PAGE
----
Disclaimer: Everything belongs to George.
Notes: Originally written for a challenge on LJ. Takes place during AOTC, while Padmé is waiting at the Lars farm. Title is from Aeschylus' Agamemnon.
by the awful grace
The first thing that Beru notices, really notices, about Padmé is her hands. They're small and slender, uncalloused, and they look as though they must feel very soft. They are not hands that have ever been touched by wind or sand or dry, parching heat.
She wonders about the world this woman must come from, a world with enough water to produce such smooth hands.
They meet in the kitchen, eyes locking across cookware and uncut vegetables. There's water boiling in a pot. It's as close to neutral ground as anything on Tatooine can be.
Padmé shifts slightly, left foot to right. Beru thinks she seems almost shy.
"Can I help with anything?" Padmé asks, tentative.
They're two women alone, each in her own way, and they both need the distraction. Beru smiles.
"You can help me peel the ansar roots," she says.
Padme takes a stack of the roots and grasps the peeler Beru hands her gingerly. Beru can tell she's never held one before.
"It's like this," she says, and demonstrates the technique: slow and deep, angled away from the body, the peels curling in long, stringy wires on the countertop beside her. Padmé watches intently.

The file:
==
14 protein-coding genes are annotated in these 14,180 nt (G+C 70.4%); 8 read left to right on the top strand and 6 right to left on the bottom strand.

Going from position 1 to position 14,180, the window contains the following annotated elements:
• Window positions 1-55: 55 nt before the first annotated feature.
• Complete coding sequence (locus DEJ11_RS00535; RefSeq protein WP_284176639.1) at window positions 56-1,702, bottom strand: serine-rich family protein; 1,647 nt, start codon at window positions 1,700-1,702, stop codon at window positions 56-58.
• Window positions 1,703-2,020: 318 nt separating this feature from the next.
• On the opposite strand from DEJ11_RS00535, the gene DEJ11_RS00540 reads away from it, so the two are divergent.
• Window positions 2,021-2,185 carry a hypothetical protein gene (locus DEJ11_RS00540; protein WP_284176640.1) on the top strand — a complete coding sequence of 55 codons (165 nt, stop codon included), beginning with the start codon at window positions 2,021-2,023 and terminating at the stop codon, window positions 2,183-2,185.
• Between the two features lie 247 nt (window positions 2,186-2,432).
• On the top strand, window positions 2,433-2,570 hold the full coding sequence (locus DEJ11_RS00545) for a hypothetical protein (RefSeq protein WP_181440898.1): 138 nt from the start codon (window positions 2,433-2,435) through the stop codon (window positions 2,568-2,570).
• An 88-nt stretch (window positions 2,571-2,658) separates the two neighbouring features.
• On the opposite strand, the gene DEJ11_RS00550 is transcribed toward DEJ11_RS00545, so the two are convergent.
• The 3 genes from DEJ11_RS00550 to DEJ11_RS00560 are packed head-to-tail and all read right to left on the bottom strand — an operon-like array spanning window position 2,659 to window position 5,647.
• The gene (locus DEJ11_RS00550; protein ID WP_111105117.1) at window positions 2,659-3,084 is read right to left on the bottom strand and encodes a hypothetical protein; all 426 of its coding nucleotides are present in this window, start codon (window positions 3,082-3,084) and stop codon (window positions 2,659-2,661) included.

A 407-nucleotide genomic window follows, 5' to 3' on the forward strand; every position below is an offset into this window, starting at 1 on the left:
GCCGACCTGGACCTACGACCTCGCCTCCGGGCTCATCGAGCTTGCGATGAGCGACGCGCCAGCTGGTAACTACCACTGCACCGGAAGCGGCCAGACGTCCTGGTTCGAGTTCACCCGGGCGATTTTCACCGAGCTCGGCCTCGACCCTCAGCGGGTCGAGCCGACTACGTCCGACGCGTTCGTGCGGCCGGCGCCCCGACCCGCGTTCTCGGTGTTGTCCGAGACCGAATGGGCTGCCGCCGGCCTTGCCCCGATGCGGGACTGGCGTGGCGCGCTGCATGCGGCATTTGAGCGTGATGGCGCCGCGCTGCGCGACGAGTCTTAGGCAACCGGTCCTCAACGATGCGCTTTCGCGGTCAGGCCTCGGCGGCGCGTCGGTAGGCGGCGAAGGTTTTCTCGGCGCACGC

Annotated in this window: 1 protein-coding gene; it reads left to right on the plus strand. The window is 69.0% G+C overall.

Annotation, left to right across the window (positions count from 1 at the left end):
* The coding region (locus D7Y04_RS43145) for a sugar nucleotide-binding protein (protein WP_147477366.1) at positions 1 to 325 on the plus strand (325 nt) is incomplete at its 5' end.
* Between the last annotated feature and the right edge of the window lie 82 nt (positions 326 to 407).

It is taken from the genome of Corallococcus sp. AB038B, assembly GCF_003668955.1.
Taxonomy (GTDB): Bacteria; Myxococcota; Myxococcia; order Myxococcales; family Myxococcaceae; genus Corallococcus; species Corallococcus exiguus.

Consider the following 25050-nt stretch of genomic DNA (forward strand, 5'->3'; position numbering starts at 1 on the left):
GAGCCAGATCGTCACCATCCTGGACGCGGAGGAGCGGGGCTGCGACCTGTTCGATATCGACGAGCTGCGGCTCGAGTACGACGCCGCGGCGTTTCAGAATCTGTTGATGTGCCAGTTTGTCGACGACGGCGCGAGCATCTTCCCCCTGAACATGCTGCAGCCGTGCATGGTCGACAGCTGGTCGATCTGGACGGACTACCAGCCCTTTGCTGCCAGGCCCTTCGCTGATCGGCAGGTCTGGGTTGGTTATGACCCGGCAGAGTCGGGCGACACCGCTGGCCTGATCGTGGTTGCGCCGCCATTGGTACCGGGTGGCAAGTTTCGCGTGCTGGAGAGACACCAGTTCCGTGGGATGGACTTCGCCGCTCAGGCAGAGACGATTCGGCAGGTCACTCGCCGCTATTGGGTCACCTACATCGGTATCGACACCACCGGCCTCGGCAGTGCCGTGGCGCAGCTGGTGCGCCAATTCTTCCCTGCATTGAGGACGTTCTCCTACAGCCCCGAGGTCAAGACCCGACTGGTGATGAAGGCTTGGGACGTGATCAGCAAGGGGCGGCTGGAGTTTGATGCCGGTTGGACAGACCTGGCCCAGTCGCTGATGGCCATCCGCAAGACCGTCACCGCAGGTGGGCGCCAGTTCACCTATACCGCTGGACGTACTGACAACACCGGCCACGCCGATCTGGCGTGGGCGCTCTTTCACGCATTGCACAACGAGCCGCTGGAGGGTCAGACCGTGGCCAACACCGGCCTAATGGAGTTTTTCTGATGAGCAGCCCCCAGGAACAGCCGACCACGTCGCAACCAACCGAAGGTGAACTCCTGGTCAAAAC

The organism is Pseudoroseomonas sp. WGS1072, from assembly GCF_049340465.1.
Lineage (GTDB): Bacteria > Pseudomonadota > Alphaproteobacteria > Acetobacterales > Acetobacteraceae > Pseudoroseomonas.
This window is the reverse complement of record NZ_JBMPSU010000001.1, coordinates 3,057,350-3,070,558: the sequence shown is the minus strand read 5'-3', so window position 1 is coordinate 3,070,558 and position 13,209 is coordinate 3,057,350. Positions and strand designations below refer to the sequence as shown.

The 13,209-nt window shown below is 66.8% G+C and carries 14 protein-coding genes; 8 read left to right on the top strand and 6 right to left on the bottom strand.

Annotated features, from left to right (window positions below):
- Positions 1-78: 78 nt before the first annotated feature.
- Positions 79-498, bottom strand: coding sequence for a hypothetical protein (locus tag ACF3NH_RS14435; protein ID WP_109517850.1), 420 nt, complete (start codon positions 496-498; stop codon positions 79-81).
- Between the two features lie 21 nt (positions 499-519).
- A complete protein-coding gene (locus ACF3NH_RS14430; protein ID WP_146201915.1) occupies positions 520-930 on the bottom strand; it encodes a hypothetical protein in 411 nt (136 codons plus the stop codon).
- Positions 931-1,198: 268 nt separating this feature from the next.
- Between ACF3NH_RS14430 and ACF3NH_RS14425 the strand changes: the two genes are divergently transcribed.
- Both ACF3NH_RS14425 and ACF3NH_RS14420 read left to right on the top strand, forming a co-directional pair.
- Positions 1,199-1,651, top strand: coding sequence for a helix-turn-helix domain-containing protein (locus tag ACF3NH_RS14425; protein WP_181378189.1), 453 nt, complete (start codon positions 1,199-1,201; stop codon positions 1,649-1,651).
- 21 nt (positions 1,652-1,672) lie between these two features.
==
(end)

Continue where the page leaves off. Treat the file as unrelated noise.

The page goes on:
"Anakin said I should try Tatooine cuisine," Padmé says, testing a smile. It falls short, but Beru thinks she deserves credit for trying.
"A lot of off-worlders don't like it," she says. "It can be pretty spicy."
Padmé's smile is more real this time. "I think I'll be all right." Her hands move steadily, the ansar peel curling in elegant strands at the end of the knife. She is a natural.
Beru smiles too. "I think you might," she says.
They don't really talk about Anakin, or Shmi. When the ansar roots are peeled and boiled, Beru shows Padmé how to make the Whitesun family special. Owen joins them for dinner, late, his face drawn with worry and dust. None of them eat much.
Everything that happens after that is a blur of movement, like the dark smudge of sand against the horizon that heralds a storm. Anakin returns, and Shmi is buried, and the silver ship blazes up like a sun and is gone. Beru knows she will never see them again.
But what she remembers—years later, when her son asks about his mother—what she remembers are Padmé's hands. Hands that know water, she tells Luke. Soft hands, too steady, peeling a foreign root.